(changing the way we think about farming)
In my work with several professors and teachers throughout the state on a course I entitled “Creating a Purposeful Life”, students are asked to ponder the idea of farming as a viable lifestyle option.
As part of their homework, they are asked to approach their parents with two questions.
1. I am thinking about farming as a career option. What are your thoughts?
2. When I say the word “farmer”, what key words come to mind?
The latter question is to be answered by both students and their parents.
From the beginning, I noticed that many students were hesitant or simply afraid to approach their parents about this topic; the reactions from parents being mixed. Some showed support for their child’s interests, some conveyed feelings of concern and confusion, while some were excited to have their child try it out for a short time. One woman shared that she clearly hadn’t been praying for her son enough!
Their disappointment and concern created similar feelings in me. While there is great appreciation for farming in this country, specifically as words like “local,” “organic,” and “non-GMO” are growing in
With this class, I seek to bridge the widening gap between the perceptions of what we need to be happy vs. the ability to be happy living with the things we have. This bridge would help to shape the ideas and perceptions of not only these students and their families, but also of communities and society worldwide. And so, what I propose is this:
“The Art of Farming” – changing the way they think about farming by viewing it as an art and not as a lifestyle of sacrifices and submissions.
We can all relate to art in some form—where the content and practices are subjective to the individual—and there are certainly parallels with farming. Everyone will react differently to the product and the procedure, and perhaps by exposing people to the many aspects involved with farming, and allowing them to perceive it in a new light, it will feel more accessible and appealing.
The art of farming is a balancing act—being able to manage 100 or more four-legged creatures while producing food for a fifty-member CSA and creating hand-woven apparel to sell at the farmer’s market is a skill that is learned and perfected. When done correctly, however, it can create a beautiful portrait of the people and the proud ownership of land and cultivation of earth. Farming is as much about producing a healthy community as it is about producing a healthy crop; providing a haven of food, friendship, and space for creativity and learning, with materials and knowledge on hand to spread the seeds of sustainability and healthy living to all.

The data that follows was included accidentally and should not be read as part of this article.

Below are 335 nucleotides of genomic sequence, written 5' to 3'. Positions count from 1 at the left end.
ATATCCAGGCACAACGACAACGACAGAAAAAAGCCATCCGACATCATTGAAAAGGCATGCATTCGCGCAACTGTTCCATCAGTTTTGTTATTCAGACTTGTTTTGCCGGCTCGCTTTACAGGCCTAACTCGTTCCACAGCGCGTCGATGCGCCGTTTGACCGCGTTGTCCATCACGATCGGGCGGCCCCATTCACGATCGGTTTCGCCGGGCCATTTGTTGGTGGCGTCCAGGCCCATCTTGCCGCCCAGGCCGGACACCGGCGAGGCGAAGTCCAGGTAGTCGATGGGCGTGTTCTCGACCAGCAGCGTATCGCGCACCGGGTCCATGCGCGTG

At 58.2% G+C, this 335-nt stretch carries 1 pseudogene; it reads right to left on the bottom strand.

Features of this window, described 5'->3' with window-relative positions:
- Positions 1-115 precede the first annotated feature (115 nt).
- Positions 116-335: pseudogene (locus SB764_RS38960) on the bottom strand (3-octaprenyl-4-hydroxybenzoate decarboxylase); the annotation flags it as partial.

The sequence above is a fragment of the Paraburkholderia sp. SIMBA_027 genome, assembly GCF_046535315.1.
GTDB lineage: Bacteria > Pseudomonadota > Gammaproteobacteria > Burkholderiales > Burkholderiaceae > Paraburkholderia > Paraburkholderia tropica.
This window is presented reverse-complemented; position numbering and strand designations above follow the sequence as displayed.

Nezinscot Farm is the perfect incubator for creating love and understanding of farming among younger generations. It is the first certified organic dairy in the state of Maine and is operated by two college-educated, third-generation farmers. Gregg and Gloria Varney have raised five children while also maintaining a successful farm store and cafe, where we sell our own grass-fed meats, cheeses, bread+baked goods, and canned goods. We have also created an extensive fiber studio featuring fiber and yarn from our own sheep, goats, alpacas, and rabbits.
I am asking for your support to spread this knowledge of all the art forms practiced at Nezinscot Farm, whether it be in the fromagerie,
The program I have introduced, “Creating a Purposeful Life”, provides students and communities to be fully immersed in the day-to-day tasks required on a diversified organic dairy farm; In the hopes that it will serve as an inspiration for the painting of a new portrait, one of